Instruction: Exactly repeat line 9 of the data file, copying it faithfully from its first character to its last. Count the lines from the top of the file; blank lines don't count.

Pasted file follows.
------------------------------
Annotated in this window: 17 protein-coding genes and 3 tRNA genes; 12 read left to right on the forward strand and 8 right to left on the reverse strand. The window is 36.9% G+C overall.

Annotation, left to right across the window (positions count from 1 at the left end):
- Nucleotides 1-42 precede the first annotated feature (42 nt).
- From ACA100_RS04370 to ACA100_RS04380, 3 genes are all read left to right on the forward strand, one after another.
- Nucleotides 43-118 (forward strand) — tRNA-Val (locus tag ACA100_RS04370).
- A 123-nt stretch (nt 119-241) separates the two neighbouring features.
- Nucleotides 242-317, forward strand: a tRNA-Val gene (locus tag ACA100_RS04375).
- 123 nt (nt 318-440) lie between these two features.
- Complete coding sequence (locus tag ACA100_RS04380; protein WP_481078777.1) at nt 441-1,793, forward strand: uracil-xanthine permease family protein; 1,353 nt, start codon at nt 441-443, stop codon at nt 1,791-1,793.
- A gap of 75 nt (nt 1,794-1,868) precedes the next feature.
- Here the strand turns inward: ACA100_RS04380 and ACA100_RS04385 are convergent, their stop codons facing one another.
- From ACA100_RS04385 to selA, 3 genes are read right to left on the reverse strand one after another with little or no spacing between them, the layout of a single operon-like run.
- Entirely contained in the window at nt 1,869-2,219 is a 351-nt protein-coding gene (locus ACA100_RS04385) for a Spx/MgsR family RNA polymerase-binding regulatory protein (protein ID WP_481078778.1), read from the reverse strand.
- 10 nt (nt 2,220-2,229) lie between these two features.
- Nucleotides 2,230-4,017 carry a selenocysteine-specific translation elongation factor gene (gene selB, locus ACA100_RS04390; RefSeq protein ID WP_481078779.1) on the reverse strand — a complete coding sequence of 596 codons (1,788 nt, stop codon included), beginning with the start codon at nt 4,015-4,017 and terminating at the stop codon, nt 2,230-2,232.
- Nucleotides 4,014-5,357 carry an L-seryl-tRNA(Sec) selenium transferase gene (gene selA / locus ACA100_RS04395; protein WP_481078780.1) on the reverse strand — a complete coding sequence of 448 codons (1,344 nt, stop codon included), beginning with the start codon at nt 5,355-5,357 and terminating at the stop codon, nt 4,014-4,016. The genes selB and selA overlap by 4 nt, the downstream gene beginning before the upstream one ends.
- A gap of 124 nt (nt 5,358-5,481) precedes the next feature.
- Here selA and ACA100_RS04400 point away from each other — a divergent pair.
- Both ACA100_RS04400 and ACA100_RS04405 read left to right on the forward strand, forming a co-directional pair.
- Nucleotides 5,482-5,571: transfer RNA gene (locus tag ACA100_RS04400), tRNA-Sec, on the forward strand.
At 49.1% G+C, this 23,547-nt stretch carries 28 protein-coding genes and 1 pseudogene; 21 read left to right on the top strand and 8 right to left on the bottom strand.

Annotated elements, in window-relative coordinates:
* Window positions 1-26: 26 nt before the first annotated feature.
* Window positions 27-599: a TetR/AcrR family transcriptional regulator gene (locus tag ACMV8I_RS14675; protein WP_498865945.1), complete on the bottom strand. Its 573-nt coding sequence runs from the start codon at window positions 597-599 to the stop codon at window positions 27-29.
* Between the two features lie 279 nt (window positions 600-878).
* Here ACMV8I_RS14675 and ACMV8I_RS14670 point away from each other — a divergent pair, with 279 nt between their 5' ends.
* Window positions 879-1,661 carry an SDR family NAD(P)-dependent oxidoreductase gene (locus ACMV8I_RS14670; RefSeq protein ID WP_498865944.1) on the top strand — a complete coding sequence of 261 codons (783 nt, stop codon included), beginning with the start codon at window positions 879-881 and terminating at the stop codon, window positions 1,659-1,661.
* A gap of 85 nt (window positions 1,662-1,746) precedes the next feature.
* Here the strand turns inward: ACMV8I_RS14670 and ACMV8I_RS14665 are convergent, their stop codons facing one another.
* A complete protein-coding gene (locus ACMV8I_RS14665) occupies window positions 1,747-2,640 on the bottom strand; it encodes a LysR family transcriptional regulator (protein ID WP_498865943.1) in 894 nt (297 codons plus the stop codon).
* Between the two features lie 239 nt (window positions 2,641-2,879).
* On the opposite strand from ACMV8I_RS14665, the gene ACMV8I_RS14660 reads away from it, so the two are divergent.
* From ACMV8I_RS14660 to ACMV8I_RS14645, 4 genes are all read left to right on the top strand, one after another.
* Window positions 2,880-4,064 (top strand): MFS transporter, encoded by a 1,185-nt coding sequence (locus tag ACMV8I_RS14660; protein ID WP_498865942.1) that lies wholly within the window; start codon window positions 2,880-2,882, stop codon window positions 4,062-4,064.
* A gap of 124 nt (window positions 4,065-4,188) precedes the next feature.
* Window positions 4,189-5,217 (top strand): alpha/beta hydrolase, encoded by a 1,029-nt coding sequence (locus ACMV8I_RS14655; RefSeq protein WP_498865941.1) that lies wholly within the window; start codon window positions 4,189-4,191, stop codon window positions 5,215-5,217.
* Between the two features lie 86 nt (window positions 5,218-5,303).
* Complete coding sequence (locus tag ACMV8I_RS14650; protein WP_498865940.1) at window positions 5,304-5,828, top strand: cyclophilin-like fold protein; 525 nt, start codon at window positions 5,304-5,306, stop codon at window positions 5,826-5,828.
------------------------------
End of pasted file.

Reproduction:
- Complete coding sequence (locus tag ACA100_RS04380; protein WP_481078777.1) at nt 441-1,793, forward strand: uracil-xanthine permease family protein; 1,353 nt, start codon at nt 441-443, stop codon at nt 1,791-1,793.